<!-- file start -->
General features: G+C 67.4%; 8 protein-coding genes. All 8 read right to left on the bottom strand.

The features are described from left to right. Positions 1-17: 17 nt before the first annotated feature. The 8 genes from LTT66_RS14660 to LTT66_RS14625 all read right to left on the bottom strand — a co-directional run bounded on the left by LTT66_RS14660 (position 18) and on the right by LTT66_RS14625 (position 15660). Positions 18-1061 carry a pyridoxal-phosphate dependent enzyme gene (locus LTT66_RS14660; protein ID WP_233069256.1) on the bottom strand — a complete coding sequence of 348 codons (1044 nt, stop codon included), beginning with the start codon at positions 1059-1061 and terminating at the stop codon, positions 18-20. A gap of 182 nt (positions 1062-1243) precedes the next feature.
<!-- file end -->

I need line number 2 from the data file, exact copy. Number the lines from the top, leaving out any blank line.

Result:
The features are described from left to right. Positions 1-17: 17 nt before the first annotated feature. The 8 genes from LTT66_RS14660 to LTT66_RS14625 all read right to left on the bottom strand — a co-directional run bounded on the left by LTT66_RS14660 (position 18) and on the right by LTT66_RS14625 (position 15660). Positions 18-1061 carry a pyridoxal-phosphate dependent enzyme gene (locus LTT66_RS14660; protein ID WP_233069256.1) on the bottom strand — a complete coding sequence of 348 codons (1044 nt, stop codon included), beginning with the start codon at positions 1059-1061 and terminating at the stop codon, positions 18-20. A gap of 182 nt (positions 1062-1243) precedes the next feature.